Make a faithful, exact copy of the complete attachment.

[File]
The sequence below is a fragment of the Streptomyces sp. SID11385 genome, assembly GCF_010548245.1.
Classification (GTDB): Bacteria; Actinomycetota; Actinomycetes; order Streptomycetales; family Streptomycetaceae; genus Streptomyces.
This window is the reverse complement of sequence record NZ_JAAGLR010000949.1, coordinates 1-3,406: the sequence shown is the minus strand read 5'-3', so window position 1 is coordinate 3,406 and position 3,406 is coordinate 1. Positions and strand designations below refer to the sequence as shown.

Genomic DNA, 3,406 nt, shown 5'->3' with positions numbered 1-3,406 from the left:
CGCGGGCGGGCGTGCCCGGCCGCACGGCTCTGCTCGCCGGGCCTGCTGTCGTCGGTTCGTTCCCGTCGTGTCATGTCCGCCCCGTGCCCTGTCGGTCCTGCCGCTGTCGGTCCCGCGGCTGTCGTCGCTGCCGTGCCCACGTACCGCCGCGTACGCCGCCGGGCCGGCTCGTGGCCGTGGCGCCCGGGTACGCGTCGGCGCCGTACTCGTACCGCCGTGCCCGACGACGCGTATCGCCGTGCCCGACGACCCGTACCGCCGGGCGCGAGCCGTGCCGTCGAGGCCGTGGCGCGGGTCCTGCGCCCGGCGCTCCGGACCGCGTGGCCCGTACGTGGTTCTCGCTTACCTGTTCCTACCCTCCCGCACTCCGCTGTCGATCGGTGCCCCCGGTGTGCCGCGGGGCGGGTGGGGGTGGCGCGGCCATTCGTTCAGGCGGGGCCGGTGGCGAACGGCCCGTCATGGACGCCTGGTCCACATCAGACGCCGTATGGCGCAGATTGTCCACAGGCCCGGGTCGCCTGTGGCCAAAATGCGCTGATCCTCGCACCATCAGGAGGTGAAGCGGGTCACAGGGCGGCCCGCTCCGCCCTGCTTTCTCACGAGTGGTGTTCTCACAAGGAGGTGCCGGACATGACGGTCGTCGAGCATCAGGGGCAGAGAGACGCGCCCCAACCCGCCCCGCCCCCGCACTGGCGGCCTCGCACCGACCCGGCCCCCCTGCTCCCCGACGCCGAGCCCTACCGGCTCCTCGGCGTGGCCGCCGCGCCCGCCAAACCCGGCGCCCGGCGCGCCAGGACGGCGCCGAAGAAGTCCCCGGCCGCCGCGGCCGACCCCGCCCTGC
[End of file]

The sequence below is a fragment of the Streptomyces sp. SID11385 genome, assembly GCF_010548245.1.
Classification (GTDB): Bacteria; Actinomycetota; Actinomycetes; order Streptomycetales; family Streptomycetaceae; genus Streptomyces.
This window is the reverse complement of sequence record NZ_JAAGLR010000949.1, coordinates 1-3,406: the sequence shown is the minus strand read 5'-3', so window position 1 is coordinate 3,406 and position 3,406 is coordinate 1. Positions and strand designations below refer to the sequence as shown.

Genomic DNA, 3,406 nt, shown 5'->3' with positions numbered 1-3,406 from the left:
CGCGGGCGGGCGTGCCCGGCCGCACGGCTCTGCTCGCCGGGCCTGCTGTCGTCGGTTCGTTCCCGTCGTGTCATGTCCGCCCCGTGCCCTGTCGGTCCTGCCGCTGTCGGTCCCGCGGCTGTCGTCGCTGCCGTGCCCACGTACCGCCGCGTACGCCGCCGGGCCGGCTCGTGGCCGTGGCGCCCGGGTACGCGTCGGCGCCGTACTCGTACCGCCGTGCCCGACGACGCGTATCGCCGTGCCCGACGACCCGTACCGCCGGGCGCGAGCCGTGCCGTCGAGGCCGTGGCGCGGGTCCTGCGCCCGGCGCTCCGGACCGCGTGGCCCGTACGTGGTTCTCGCTTACCTGTTCCTACCCTCCCGCACTCCGCTGTCGATCGGTGCCCCCGGTGTGCCGCGGGGCGGGTGGGGGTGGCGCGGCCATTCGTTCAGGCGGGGCCGGTGGCGAACGGCCCGTCATGGACGCCTGGTCCACATCAGACGCCGTATGGCGCAGATTGTCCACAGGCCCGGGTCGCCTGTGGCCAAAATGCGCTGATCCTCGCACCATCAGGAGGTGAAGCGGGTCACAGGGCGGCCCGCTCCGCCCTGCTTTCTCACGAGTGGTGTTCTCACAAGGAGGTGCCGGACATGACGGTCGTCGAGCATCAGGGGCAGAGAGACGCGCCCCAACCCGCCCCGCCCCCGCACTGGCGGCCTCGCACCGACCCGGCCCCCCTGCTCCCCGACGCCGAGCCCTACCGGCTCCTCGGCGTGGCCGCCGCGCCCGCCAAACCCGGCGCCCGGCGCGCCAGGACGGCGCCGAAGAAGTCCCCGGCCGCCGCGGCCGACCCCGCCCTGC